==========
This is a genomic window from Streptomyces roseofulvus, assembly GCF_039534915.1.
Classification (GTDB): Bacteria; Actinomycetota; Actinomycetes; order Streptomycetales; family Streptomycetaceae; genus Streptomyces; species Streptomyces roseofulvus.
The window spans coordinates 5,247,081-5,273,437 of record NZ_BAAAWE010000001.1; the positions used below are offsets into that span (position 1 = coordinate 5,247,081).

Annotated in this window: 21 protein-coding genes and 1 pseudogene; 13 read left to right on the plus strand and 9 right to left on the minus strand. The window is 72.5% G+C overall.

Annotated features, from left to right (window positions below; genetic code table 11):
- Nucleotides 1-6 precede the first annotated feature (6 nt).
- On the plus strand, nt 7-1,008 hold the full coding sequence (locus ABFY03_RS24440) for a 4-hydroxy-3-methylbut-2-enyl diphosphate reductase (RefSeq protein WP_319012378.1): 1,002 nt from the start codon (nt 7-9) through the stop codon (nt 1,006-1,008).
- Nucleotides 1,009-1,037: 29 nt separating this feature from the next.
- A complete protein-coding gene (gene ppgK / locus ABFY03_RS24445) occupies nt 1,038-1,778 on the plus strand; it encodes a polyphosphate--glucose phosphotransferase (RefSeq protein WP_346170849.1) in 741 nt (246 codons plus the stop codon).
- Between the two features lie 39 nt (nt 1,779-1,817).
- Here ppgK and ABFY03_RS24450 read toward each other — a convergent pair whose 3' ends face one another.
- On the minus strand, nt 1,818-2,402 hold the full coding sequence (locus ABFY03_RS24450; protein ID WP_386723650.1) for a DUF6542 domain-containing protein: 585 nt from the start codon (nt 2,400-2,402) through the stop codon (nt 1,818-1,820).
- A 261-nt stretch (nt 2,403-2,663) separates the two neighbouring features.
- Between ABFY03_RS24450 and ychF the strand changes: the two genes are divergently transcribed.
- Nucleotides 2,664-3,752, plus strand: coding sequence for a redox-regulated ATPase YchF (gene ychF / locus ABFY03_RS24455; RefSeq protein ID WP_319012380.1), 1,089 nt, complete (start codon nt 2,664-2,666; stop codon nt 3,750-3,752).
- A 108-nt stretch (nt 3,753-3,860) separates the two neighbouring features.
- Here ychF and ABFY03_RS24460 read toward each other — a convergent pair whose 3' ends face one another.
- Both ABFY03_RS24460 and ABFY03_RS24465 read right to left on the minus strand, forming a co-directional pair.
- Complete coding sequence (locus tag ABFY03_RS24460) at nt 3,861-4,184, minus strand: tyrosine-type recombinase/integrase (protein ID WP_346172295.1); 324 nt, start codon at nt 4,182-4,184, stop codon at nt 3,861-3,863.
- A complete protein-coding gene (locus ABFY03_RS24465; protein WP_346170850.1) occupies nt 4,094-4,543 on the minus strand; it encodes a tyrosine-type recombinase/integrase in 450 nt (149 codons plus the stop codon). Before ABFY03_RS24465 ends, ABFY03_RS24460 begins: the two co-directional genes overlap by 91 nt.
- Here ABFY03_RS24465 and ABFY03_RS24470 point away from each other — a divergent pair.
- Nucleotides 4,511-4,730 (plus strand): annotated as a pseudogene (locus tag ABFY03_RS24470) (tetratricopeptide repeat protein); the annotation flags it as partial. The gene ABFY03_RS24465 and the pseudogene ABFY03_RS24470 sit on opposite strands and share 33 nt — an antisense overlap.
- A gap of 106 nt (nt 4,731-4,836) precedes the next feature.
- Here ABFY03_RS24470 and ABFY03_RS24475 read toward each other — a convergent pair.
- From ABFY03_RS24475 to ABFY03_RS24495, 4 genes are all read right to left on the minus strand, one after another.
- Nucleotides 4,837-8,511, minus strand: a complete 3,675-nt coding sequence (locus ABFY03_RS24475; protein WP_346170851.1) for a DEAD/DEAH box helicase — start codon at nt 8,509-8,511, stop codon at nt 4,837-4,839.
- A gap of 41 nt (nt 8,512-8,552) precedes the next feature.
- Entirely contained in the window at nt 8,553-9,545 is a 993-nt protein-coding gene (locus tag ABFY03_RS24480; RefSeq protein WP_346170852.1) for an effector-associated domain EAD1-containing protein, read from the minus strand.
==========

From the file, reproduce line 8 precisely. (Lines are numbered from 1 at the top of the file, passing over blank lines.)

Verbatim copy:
- Nucleotides 1,009-1,037: 29 nt separating this feature from the next.